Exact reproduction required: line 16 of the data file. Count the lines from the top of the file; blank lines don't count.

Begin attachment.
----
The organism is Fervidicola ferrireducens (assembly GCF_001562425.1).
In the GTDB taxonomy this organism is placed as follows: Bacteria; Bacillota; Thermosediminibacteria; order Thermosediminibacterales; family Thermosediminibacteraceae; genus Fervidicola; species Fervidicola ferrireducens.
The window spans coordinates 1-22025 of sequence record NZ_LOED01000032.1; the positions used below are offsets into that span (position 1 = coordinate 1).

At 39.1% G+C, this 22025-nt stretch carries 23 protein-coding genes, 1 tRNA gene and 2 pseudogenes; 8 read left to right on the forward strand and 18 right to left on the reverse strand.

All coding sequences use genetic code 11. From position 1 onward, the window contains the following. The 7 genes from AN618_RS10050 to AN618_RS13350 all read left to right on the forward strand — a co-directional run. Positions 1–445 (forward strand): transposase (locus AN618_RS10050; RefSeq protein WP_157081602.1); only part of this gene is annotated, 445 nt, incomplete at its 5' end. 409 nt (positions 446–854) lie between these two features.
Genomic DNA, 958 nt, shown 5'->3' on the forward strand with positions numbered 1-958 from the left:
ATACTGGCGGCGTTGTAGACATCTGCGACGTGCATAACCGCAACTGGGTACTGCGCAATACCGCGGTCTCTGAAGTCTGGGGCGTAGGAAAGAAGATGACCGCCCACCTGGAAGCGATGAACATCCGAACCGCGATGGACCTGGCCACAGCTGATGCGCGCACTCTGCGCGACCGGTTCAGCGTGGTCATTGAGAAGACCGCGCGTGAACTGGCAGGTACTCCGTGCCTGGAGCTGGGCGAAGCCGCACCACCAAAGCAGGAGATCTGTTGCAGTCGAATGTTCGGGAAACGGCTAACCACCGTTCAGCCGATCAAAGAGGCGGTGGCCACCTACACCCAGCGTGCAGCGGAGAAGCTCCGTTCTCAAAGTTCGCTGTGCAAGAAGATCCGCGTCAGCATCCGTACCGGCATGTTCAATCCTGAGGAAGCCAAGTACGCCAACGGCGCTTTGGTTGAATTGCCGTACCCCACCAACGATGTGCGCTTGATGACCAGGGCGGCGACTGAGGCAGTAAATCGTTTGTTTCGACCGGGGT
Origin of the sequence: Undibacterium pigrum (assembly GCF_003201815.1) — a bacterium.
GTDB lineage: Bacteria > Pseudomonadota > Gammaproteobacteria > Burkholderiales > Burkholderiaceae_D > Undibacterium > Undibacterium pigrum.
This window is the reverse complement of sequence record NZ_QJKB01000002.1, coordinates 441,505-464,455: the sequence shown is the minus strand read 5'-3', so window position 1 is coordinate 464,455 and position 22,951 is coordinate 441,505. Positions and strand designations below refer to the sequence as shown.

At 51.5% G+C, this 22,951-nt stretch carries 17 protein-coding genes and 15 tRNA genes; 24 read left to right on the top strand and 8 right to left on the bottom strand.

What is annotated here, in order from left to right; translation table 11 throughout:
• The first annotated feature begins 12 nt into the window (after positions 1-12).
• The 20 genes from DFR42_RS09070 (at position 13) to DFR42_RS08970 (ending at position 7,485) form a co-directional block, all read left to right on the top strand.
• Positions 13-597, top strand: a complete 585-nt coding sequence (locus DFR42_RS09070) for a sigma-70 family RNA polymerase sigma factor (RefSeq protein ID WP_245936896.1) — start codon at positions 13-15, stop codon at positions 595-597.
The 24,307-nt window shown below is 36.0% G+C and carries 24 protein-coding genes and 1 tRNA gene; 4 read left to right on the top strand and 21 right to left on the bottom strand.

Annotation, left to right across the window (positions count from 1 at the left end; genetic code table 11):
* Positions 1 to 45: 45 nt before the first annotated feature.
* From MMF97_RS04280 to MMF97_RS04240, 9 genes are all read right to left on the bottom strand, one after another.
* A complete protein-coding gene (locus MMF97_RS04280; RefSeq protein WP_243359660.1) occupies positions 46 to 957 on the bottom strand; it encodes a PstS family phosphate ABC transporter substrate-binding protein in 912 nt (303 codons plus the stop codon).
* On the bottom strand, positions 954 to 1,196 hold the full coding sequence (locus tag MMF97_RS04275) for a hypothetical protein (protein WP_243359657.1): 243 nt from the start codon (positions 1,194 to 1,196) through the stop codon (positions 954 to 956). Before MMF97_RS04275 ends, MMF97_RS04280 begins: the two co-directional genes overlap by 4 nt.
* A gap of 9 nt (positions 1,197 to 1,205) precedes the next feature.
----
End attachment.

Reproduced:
The 24,307-nt window shown below is 36.0% G+C and carries 24 protein-coding genes and 1 tRNA gene; 4 read left to right on the top strand and 21 right to left on the bottom strand.